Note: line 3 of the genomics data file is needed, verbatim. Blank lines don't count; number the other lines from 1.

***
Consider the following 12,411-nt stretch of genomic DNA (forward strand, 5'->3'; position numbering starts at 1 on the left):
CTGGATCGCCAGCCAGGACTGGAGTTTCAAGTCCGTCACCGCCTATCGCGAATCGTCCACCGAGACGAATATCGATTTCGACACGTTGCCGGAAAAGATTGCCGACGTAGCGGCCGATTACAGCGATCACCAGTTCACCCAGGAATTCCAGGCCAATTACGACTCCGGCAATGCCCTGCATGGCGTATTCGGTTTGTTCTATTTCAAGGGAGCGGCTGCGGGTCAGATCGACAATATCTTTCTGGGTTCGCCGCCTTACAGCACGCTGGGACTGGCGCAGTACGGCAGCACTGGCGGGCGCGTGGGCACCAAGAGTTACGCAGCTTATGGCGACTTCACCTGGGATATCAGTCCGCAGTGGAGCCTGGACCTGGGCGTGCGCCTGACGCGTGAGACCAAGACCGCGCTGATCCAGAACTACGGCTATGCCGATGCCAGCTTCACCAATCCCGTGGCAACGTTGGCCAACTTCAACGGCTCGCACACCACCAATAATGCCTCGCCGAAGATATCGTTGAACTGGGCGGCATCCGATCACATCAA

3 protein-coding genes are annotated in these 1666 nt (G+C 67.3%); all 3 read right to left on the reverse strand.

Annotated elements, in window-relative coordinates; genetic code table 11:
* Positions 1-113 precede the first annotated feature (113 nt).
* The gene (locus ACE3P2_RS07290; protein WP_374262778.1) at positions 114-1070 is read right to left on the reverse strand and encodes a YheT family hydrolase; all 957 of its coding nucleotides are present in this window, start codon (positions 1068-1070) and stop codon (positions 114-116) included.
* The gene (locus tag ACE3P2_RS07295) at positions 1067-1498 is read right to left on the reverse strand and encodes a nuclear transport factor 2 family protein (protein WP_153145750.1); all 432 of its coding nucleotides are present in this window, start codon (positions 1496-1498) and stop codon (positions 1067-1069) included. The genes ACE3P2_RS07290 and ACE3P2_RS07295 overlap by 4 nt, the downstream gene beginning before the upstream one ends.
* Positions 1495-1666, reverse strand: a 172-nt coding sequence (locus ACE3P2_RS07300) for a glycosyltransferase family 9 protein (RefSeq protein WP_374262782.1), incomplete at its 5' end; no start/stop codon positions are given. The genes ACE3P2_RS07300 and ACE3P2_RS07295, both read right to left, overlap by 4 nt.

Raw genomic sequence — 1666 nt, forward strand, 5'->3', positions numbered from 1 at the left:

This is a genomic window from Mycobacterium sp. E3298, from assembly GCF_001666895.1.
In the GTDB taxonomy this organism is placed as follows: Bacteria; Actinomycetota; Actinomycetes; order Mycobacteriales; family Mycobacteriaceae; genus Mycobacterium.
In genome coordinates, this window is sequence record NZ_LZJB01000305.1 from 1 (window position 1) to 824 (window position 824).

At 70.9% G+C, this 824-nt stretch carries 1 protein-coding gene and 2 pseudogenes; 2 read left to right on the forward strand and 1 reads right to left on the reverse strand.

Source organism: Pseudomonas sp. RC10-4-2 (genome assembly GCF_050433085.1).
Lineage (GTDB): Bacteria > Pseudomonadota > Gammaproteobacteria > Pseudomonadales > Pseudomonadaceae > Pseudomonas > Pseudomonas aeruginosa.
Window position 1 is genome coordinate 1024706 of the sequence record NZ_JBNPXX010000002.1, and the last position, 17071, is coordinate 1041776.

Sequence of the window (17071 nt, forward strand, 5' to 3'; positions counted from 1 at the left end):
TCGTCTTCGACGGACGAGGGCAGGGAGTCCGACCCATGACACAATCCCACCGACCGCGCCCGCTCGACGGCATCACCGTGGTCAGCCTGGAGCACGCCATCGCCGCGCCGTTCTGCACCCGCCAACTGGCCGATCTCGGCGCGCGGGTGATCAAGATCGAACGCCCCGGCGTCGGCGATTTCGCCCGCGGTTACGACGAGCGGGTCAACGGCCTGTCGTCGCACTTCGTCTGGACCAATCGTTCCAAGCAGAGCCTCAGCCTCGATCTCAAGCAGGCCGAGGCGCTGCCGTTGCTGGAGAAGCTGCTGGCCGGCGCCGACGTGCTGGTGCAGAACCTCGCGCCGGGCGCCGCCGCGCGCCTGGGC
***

3 protein-coding genes are annotated in these 1666 nt (G+C 67.3%); all 3 read right to left on the reverse strand.